“Huge news out of the UK today that major supermarket chains and companies are committing to a five-year plan to eliminate plastic pollution, especially in packaging. The video in this article also contains some great tips for personally moving beyond plastics.” Earth911
The Minnesota Legislature is debating preemption laws to keep cities from banning plastic bags and Styrofoam containers. Other legislatures throughout the country are prohibiting cities from banning plastic. In the United States we can’t depend on lawmakers to do what is best for our earth, so we must responsibly choose to do the right thing ourselves. See poster below. I would add to this Bristle poster, Never purchase products in Styrofoam.
This morning while walking around the lake by my house, I was sad to see plastic bottles bobbing around in the lake. The amazing thing is that those plastic bottles from a lake in land-locked Minnesota could end up in the Gulf of Mexico. 80% of marine litter originates from land. The Minnehaha Creek drains this lake into the Mississippi River, which flows into the Gulf of Mexico. Plastic in a Minneapolis lake, could float the Mississippi River into the Gulf of Mexico, these plastic bottles and bags are a dangerous threat to marine life, and they are unpleasant to water recreation.
I am sure you know most of the ways to avoid plastic, but you might learn something from this list on reducing plastic use. The excellent list below is from the NRDC https://www.nrdc.org/:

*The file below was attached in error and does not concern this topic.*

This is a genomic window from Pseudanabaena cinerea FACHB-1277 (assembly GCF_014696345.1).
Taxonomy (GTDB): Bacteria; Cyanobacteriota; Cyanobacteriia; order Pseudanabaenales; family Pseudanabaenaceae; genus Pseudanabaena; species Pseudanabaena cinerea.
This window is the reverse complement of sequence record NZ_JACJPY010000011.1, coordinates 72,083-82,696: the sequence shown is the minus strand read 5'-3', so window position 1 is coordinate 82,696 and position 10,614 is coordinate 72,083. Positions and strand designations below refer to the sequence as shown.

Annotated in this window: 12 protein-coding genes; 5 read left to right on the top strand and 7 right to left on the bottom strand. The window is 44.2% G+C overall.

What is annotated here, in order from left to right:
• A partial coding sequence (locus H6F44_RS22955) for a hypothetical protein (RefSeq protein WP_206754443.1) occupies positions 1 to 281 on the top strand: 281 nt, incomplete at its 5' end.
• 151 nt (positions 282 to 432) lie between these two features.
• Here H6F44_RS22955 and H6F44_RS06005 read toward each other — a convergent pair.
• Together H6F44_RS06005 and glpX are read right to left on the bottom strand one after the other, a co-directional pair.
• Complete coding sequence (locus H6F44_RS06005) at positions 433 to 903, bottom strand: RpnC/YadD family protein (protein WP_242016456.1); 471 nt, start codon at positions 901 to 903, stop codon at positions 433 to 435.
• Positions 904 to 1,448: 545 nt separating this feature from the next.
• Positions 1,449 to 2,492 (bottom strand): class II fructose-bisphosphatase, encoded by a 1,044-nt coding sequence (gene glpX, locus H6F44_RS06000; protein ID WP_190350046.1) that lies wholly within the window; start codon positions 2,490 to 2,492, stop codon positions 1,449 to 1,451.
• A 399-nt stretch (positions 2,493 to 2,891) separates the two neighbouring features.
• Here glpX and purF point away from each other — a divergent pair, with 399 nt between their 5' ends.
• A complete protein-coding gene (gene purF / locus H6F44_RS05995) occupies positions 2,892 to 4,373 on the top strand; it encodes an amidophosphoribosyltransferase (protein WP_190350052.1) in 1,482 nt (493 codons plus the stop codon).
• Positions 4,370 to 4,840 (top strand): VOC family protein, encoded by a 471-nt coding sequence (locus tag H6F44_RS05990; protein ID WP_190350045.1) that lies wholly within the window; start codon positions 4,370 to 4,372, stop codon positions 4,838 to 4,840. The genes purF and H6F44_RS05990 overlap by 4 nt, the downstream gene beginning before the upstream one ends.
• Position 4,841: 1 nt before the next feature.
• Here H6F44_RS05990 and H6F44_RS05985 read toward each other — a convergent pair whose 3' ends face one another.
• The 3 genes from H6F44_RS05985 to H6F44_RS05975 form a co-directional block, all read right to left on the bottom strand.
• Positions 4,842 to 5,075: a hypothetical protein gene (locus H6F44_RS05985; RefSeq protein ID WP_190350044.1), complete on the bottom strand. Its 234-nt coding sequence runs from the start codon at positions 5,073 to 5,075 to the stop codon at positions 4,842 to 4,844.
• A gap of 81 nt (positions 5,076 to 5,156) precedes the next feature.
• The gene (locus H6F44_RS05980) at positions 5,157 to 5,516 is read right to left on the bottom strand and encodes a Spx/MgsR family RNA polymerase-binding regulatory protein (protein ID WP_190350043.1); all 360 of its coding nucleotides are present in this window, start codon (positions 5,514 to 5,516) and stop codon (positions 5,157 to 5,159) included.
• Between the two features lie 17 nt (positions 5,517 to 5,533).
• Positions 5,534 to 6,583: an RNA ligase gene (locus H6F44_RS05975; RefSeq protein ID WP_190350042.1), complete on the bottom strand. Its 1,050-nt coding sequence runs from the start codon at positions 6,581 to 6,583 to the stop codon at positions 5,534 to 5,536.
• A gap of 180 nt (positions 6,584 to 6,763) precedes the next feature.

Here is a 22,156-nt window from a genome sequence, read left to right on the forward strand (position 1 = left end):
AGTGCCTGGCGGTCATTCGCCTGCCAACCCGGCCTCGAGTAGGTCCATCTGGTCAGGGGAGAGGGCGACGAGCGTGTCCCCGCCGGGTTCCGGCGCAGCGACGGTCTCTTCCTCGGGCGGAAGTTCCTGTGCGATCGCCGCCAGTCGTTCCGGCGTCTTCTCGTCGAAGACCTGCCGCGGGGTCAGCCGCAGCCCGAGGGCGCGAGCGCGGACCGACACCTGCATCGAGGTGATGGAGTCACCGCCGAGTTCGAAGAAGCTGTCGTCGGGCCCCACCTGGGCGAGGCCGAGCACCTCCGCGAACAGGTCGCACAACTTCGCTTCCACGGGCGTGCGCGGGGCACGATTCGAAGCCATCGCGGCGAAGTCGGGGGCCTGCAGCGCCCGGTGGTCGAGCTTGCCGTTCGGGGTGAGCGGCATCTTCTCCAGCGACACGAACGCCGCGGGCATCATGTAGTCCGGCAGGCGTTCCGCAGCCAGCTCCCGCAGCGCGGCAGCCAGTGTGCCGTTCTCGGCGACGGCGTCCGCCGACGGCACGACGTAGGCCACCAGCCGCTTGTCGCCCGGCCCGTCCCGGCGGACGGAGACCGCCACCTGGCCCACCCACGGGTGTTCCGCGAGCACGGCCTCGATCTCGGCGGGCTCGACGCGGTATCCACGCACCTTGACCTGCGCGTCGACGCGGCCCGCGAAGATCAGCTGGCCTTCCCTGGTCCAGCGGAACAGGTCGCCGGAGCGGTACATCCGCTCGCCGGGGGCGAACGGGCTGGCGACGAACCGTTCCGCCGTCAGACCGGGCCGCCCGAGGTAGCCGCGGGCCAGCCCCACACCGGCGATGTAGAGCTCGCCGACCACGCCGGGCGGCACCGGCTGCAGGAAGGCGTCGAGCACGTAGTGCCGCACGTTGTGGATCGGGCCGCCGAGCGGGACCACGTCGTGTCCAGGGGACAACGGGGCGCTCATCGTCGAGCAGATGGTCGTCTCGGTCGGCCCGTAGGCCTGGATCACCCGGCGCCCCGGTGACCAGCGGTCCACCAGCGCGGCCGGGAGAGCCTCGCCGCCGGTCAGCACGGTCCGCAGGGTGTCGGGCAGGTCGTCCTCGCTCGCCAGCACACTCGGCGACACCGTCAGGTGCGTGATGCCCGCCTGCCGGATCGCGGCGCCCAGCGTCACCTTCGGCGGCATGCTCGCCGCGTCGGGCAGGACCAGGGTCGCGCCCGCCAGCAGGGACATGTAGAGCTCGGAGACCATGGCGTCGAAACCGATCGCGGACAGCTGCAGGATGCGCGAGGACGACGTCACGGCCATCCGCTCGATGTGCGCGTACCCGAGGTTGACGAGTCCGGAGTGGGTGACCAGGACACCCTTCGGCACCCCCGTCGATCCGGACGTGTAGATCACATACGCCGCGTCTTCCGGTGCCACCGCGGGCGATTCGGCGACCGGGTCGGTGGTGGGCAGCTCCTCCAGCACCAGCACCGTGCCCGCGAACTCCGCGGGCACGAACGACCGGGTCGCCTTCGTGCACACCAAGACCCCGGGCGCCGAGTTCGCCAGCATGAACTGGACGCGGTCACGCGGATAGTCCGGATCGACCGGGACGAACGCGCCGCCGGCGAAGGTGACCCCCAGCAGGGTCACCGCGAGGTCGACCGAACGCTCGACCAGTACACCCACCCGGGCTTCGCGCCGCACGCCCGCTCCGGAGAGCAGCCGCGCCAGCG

“Plastic, of course, is uniquely problematic because it’s nonbiodegradable and therefore sticks around for a lot longer (like up to 1,000 years longer) than other forms of trash. And we’re not just talking about people dumping their garbage overboard. Around 80 percent of marine litter actually originates on land—either swept in from the coastline or carried to rivers from the streets during heavy rain via storm drains and sewer overflows.
So the best thing we can do to protect our waterways is trying to keep as much plastic as possible out of the waste stream in the first place. The good news? There are many small ways you can have a big impact. The NRDC has ten important ways to reduce your plastic footprint:
1. Wean yourself off disposable plastics.
Ninety percent of the plastic items in our daily lives are used once and then chucked: grocery bags, plastic wrap, disposable cutlery, straws, coffee-cup lids. Take note of how often you rely on these products and replace them with reusable versions. It only takes a few times of bringing your own bags to the store, silverware to the office, or travel mug to Starbucks before it becomes habit.
2. Stop buying water.
Each year, close to 20 billion plastic bottles are tossed in the trash. Carry a reusable bottle in your bag, and you’ll never be caught having to resort to a Poland Spring or Evian again. If you’re nervous about the quality of your local tap water, look for a model with a built-in filter.
3. Boycott microbeads.